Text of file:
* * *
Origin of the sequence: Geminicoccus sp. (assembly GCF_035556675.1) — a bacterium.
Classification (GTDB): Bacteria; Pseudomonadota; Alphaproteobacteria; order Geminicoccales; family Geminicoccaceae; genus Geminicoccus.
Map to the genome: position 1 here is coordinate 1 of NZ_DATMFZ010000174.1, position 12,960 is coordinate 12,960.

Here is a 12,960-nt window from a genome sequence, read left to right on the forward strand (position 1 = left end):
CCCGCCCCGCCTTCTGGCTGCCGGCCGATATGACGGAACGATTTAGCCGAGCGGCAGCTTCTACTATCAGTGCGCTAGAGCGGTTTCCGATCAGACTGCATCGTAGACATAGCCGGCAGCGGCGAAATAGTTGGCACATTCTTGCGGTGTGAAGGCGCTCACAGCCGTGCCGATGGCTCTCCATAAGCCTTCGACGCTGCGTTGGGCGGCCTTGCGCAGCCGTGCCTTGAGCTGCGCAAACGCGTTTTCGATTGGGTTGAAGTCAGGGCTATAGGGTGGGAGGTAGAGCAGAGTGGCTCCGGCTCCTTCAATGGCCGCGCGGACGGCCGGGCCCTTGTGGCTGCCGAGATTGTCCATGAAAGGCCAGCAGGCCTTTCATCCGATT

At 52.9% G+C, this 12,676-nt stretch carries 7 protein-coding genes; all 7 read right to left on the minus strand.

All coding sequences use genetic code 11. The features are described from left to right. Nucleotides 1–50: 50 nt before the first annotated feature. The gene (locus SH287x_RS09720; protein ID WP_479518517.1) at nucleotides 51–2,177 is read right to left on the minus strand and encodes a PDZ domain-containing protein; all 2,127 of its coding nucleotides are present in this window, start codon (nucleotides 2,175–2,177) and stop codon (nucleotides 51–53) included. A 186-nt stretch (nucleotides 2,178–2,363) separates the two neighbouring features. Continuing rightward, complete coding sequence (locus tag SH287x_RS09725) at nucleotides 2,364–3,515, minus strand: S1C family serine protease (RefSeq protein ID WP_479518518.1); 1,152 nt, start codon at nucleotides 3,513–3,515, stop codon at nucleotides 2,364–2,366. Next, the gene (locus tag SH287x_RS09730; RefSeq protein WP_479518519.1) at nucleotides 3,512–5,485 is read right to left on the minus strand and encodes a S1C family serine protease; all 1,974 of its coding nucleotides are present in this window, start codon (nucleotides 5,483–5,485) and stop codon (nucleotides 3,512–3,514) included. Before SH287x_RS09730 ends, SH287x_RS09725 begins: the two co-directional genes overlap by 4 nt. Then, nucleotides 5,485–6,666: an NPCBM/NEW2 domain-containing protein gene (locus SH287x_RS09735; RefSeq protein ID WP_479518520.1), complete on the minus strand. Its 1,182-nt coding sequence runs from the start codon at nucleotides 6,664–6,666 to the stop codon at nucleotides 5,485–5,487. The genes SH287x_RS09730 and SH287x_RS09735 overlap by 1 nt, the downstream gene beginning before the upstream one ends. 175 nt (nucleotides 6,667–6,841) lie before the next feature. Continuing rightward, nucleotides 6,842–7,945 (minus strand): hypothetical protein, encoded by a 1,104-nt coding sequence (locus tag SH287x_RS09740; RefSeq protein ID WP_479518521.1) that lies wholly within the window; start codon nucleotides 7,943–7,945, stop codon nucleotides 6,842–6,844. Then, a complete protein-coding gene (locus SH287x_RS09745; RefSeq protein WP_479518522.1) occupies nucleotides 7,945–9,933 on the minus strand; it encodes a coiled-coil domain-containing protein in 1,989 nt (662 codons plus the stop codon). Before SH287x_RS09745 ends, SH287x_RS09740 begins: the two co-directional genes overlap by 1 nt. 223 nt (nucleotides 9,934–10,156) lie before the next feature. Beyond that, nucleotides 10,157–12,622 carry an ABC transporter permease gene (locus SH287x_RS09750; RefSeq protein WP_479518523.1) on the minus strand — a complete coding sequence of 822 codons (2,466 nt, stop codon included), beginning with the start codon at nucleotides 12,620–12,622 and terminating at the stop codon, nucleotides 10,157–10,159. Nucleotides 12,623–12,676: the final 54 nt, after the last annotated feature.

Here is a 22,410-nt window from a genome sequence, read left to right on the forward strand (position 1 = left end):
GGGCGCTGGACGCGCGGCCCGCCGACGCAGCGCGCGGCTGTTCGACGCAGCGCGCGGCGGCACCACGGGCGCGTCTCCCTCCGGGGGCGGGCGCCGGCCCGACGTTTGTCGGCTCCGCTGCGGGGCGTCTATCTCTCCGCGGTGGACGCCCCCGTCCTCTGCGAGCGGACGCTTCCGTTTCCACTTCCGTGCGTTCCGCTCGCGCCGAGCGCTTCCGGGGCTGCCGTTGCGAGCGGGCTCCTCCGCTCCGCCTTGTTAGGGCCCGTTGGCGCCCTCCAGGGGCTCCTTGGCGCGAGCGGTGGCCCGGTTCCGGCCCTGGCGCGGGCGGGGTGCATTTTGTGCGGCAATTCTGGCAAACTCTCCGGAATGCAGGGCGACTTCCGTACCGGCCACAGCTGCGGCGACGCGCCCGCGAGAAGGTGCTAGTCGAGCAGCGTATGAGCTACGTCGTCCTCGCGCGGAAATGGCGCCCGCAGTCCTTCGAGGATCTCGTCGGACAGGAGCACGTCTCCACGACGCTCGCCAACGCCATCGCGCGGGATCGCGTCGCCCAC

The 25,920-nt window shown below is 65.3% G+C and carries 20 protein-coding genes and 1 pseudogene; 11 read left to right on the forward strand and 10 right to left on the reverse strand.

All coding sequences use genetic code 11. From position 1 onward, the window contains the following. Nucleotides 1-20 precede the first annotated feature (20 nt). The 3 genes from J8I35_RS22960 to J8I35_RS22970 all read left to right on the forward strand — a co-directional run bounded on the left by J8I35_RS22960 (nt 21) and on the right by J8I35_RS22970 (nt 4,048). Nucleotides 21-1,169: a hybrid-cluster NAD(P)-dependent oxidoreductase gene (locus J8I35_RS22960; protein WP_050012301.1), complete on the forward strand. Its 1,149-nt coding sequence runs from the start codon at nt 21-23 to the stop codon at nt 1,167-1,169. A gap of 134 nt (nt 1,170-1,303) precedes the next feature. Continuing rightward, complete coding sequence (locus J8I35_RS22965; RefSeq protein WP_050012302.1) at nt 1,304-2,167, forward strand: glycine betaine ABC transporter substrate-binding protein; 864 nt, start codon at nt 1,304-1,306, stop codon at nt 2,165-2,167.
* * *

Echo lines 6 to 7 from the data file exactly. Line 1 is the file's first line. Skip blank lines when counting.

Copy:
At 52.9% G+C, this 12,676-nt stretch carries 7 protein-coding genes; all 7 read right to left on the minus strand.

All coding sequences use genetic code 11. The features are described from left to right. Nucleotides 1–50: 50 nt before the first annotated feature. The gene (locus SH287x_RS09720; protein ID WP_479518517.1) at nucleotides 51–2,177 is read right to left on the minus strand and encodes a PDZ domain-containing protein; all 2,127 of its coding nucleotides are present in this window, start codon (nucleotides 2,175–2,177) and stop codon (nucleotides 51–53) included. A 186-nt stretch (nucleotides 2,178–2,363) separates the two neighbouring features. Continuing rightward, complete coding sequence (locus tag SH287x_RS09725) at nucleotides 2,364–3,515, minus strand: S1C family serine protease (RefSeq protein ID WP_479518518.1); 1,152 nt, start codon at nucleotides 3,513–3,515, stop codon at nucleotides 2,364–2,366. Next, the gene (locus tag SH287x_RS09730; RefSeq protein WP_479518519.1) at nucleotides 3,512–5,485 is read right to left on the minus strand and encodes a S1C family serine protease; all 1,974 of its coding nucleotides are present in this window, start codon (nucleotides 5,483–5,485) and stop codon (nucleotides 3,512–3,514) included. Before SH287x_RS09730 ends, SH287x_RS09725 begins: the two co-directional genes overlap by 4 nt. Then, nucleotides 5,485–6,666: an NPCBM/NEW2 domain-containing protein gene (locus SH287x_RS09735; RefSeq protein ID WP_479518520.1), complete on the minus strand. Its 1,182-nt coding sequence runs from the start codon at nucleotides 6,664–6,666 to the stop codon at nucleotides 5,485–5,487. The genes SH287x_RS09730 and SH287x_RS09735 overlap by 1 nt, the downstream gene beginning before the upstream one ends. 175 nt (nucleotides 6,667–6,841) lie before the next feature. Continuing rightward, nucleotides 6,842–7,945 (minus strand): hypothetical protein, encoded by a 1,104-nt coding sequence (locus tag SH287x_RS09740; RefSeq protein ID WP_479518521.1) that lies wholly within the window; start codon nucleotides 7,943–7,945, stop codon nucleotides 6,842–6,844. Then, a complete protein-coding gene (locus SH287x_RS09745; RefSeq protein WP_479518522.1) occupies nucleotides 7,945–9,933 on the minus strand; it encodes a coiled-coil domain-containing protein in 1,989 nt (662 codons plus the stop codon). Before SH287x_RS09745 ends, SH287x_RS09740 begins: the two co-directional genes overlap by 1 nt. 223 nt (nucleotides 9,934–10,156) lie before the next feature. Beyond that, nucleotides 10,157–12,622 carry an ABC transporter permease gene (locus SH287x_RS09750; RefSeq protein WP_479518523.1) on the minus strand — a complete coding sequence of 822 codons (2,466 nt, stop codon included), beginning with the start codon at nucleotides 12,620–12,622 and terminating at the stop codon, nucleotides 10,157–10,159. Nucleotides 12,623–12,676: the final 54 nt, after the last annotated feature.